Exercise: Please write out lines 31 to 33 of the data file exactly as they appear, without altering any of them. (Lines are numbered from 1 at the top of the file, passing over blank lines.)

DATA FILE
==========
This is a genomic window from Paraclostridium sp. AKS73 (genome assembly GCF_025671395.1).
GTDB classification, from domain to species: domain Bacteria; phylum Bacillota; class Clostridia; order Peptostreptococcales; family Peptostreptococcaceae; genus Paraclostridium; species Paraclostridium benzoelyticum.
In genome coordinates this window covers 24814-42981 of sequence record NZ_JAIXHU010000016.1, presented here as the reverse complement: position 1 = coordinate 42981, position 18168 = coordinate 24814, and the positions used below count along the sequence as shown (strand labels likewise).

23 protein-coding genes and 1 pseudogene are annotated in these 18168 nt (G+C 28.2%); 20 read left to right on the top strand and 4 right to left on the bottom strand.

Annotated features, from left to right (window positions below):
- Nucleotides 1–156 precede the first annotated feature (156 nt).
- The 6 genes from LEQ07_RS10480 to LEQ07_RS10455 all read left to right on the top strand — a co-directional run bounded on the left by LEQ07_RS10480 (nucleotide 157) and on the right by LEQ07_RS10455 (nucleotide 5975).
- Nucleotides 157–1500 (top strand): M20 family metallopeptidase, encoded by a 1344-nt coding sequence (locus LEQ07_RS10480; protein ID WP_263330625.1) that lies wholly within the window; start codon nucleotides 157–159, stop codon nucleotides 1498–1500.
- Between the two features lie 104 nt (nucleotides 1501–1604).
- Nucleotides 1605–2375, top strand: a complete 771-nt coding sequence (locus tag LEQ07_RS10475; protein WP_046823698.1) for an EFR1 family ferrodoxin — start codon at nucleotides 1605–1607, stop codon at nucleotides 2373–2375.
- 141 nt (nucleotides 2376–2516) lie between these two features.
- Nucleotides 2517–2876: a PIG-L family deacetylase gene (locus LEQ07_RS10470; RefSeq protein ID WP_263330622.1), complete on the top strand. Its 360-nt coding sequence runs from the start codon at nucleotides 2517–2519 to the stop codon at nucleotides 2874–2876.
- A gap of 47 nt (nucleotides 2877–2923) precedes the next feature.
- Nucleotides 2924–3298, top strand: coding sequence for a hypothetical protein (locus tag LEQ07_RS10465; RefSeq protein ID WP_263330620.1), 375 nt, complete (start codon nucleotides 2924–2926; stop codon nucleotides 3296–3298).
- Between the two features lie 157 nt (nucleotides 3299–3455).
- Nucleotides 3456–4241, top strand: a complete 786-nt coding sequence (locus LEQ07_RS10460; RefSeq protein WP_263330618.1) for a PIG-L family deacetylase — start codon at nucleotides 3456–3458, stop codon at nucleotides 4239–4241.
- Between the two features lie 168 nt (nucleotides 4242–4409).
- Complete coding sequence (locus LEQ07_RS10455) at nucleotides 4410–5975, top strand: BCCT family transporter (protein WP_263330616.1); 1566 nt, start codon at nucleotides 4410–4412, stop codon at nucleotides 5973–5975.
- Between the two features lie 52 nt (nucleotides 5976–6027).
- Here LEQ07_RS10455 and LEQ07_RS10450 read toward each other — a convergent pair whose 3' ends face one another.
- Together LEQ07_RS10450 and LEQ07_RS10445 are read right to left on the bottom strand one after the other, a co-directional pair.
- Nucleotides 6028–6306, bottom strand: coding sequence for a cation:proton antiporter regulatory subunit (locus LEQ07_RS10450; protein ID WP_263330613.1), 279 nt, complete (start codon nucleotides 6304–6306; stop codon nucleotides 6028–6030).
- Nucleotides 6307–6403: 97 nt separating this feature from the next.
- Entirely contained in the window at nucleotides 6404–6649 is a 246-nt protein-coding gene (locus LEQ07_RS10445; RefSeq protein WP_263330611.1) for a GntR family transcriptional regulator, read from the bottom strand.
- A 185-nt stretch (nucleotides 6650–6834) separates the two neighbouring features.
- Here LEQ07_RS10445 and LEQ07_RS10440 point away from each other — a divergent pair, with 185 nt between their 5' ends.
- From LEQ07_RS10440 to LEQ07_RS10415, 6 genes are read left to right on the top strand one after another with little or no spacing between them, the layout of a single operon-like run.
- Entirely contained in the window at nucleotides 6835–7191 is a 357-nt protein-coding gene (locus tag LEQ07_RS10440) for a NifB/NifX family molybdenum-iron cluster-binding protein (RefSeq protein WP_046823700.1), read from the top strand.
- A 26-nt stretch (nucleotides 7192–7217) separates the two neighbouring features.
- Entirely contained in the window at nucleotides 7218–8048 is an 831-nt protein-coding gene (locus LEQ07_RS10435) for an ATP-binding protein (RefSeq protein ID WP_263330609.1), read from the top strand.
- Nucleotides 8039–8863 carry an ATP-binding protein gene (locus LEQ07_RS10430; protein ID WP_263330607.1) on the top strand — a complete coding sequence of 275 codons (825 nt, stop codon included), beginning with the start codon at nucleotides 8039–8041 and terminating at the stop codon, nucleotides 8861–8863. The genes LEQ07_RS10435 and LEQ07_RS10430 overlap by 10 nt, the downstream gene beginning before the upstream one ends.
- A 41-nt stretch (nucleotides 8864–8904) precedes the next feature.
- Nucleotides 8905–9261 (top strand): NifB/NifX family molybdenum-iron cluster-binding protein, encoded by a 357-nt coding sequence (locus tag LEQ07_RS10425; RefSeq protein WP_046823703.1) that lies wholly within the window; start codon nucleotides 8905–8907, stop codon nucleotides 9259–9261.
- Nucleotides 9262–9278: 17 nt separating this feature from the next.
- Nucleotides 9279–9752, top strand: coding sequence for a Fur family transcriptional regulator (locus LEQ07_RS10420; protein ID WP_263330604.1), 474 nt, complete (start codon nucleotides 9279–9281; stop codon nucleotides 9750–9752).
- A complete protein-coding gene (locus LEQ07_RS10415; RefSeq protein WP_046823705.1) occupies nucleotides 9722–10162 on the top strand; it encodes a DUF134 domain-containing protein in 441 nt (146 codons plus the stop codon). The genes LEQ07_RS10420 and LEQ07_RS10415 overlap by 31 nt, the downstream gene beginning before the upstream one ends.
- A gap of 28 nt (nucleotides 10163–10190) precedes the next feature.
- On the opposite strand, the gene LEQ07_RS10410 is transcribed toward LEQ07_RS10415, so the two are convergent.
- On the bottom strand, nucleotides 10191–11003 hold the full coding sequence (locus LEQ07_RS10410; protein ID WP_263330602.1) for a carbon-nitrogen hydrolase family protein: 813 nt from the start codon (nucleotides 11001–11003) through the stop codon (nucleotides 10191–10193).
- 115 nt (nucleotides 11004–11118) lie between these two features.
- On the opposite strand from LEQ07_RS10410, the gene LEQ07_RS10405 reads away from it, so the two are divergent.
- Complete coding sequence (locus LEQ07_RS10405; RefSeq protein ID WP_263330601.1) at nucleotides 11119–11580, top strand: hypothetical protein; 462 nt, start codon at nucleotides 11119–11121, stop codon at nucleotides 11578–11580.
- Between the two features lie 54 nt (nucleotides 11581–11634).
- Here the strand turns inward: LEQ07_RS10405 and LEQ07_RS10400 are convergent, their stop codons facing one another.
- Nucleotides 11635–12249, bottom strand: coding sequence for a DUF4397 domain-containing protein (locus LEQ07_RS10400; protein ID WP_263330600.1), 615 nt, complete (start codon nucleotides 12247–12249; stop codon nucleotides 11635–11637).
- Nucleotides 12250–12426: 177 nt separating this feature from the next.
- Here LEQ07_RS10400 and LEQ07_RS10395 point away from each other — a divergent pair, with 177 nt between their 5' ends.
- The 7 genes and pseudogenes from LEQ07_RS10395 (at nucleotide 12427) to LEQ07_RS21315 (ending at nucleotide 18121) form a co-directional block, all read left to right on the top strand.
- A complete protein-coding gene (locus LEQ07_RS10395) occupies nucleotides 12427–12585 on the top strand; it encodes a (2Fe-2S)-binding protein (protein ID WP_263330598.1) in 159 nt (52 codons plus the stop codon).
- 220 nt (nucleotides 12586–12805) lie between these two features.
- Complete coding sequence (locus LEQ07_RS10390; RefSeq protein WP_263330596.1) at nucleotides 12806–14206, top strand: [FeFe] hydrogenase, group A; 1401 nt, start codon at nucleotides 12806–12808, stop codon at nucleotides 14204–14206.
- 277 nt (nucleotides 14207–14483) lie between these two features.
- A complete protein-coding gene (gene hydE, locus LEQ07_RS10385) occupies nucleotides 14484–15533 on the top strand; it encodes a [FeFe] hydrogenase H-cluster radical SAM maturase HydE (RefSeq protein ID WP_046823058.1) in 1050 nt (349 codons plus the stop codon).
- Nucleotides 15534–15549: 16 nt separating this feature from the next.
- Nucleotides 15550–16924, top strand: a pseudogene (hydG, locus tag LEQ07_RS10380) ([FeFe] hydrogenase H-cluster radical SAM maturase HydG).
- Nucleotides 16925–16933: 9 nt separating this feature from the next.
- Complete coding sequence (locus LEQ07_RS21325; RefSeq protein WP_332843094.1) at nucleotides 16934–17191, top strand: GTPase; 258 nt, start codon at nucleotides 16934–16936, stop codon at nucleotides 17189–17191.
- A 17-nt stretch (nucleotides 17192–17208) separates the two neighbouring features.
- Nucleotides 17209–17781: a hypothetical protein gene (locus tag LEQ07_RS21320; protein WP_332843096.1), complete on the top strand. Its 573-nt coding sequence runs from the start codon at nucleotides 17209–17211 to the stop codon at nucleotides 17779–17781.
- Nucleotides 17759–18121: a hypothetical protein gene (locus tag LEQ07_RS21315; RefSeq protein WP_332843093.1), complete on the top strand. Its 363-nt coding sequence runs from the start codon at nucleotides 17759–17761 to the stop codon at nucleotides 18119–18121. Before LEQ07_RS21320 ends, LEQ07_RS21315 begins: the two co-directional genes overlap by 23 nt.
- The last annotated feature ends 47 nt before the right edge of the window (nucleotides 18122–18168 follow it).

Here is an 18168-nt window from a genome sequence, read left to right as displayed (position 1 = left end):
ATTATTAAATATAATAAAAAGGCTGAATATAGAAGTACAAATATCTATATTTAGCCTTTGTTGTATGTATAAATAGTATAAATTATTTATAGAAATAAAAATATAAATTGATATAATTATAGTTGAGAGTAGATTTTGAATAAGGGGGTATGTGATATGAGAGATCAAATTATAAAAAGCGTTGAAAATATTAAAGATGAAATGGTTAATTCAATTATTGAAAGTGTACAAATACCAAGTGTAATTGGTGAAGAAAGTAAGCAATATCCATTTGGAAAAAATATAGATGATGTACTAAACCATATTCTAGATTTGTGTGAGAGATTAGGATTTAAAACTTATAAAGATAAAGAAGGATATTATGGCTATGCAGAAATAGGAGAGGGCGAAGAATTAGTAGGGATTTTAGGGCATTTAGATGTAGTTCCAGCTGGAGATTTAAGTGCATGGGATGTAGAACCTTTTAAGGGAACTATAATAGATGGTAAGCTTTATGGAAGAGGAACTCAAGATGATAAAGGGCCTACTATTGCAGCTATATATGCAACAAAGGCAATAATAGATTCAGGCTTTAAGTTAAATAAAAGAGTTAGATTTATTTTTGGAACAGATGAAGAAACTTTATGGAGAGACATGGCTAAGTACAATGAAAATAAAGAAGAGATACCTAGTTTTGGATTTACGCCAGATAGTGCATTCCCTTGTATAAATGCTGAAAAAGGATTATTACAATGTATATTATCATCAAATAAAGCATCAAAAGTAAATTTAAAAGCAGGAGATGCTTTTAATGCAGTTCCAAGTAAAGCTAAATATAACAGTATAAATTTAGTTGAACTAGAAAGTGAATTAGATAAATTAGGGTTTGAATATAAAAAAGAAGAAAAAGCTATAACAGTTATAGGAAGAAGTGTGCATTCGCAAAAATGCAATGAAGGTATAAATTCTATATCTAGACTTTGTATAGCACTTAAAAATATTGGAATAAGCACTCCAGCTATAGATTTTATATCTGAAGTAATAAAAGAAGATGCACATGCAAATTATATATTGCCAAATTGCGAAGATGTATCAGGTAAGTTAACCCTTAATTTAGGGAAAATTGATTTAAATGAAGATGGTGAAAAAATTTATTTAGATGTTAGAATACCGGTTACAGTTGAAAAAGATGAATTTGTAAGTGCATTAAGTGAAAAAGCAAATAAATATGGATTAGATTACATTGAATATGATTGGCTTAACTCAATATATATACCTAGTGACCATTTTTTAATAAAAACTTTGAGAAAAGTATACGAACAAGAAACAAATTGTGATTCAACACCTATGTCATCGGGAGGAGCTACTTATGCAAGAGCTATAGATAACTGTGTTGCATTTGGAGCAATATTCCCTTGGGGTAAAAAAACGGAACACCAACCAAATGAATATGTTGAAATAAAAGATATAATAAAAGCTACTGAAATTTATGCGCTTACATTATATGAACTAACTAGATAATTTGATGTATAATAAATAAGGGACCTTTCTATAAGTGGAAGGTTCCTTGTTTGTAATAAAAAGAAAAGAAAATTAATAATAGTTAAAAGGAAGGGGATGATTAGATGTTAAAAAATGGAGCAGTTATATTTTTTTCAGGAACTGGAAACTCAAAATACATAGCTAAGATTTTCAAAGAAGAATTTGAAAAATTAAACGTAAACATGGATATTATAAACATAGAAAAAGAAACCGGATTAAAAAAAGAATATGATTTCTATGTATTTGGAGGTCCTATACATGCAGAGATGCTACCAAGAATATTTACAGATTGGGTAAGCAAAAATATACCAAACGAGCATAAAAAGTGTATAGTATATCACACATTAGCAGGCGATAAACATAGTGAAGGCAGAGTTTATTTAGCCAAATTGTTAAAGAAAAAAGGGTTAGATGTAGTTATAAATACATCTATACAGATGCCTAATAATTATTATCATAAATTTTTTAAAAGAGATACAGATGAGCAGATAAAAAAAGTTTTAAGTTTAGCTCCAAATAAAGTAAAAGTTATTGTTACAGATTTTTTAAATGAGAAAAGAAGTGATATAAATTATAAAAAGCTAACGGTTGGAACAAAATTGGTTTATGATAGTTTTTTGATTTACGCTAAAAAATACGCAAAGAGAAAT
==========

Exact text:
- Nucleotides 8039–8863 carry an ATP-binding protein gene (locus LEQ07_RS10430; protein ID WP_263330607.1) on the top strand — a complete coding sequence of 275 codons (825 nt, stop codon included), beginning with the start codon at nucleotides 8039–8041 and terminating at the stop codon, nucleotides 8861–8863. The genes LEQ07_RS10435 and LEQ07_RS10430 overlap by 10 nt, the downstream gene beginning before the upstream one ends.
- A 41-nt stretch (nucleotides 8864–8904) precedes the next feature.
- Nucleotides 8905–9261 (top strand): NifB/NifX family molybdenum-iron cluster-binding protein, encoded by a 357-nt coding sequence (locus tag LEQ07_RS10425; RefSeq protein WP_046823703.1) that lies wholly within the window; start codon nucleotides 8905–8907, stop codon nucleotides 9259–9261.